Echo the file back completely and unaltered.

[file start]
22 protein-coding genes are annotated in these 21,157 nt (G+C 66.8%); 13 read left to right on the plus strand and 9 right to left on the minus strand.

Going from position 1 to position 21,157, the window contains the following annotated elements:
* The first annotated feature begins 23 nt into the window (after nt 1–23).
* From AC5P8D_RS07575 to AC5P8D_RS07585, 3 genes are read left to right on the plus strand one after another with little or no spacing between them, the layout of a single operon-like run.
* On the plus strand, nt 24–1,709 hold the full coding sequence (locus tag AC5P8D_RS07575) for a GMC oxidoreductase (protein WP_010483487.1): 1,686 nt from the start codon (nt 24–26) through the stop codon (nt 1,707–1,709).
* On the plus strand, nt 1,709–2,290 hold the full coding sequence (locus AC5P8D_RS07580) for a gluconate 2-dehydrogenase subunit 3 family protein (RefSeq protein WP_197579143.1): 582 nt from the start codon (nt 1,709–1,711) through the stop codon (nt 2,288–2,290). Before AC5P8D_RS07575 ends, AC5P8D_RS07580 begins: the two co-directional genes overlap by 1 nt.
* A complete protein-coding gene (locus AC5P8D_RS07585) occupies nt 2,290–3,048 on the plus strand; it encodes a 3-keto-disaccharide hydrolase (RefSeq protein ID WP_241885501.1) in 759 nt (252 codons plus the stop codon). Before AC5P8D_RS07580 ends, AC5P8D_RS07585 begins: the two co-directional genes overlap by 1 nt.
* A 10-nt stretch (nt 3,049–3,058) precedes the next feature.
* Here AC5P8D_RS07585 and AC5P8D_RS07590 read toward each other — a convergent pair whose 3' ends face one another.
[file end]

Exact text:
22 protein-coding genes are annotated in these 21,157 nt (G+C 66.8%); 13 read left to right on the plus strand and 9 right to left on the minus strand.

Going from position 1 to position 21,157, the window contains the following annotated elements:
* The first annotated feature begins 23 nt into the window (after nt 1–23).
* From AC5P8D_RS07575 to AC5P8D_RS07585, 3 genes are read left to right on the plus strand one after another with little or no spacing between them, the layout of a single operon-like run.
* On the plus strand, nt 24–1,709 hold the full coding sequence (locus tag AC5P8D_RS07575) for a GMC oxidoreductase (protein WP_010483487.1): 1,686 nt from the start codon (nt 24–26) through the stop codon (nt 1,707–1,709).
* On the plus strand, nt 1,709–2,290 hold the full coding sequence (locus AC5P8D_RS07580) for a gluconate 2-dehydrogenase subunit 3 family protein (RefSeq protein WP_197579143.1): 582 nt from the start codon (nt 1,709–1,711) through the stop codon (nt 2,288–2,290). Before AC5P8D_RS07575 ends, AC5P8D_RS07580 begins: the two co-directional genes overlap by 1 nt.
* A complete protein-coding gene (locus AC5P8D_RS07585) occupies nt 2,290–3,048 on the plus strand; it encodes a 3-keto-disaccharide hydrolase (RefSeq protein ID WP_241885501.1) in 759 nt (252 codons plus the stop codon). Before AC5P8D_RS07580 ends, AC5P8D_RS07585 begins: the two co-directional genes overlap by 1 nt.
* A 10-nt stretch (nt 3,049–3,058) precedes the next feature.
* Here AC5P8D_RS07585 and AC5P8D_RS07590 read toward each other — a convergent pair whose 3' ends face one another.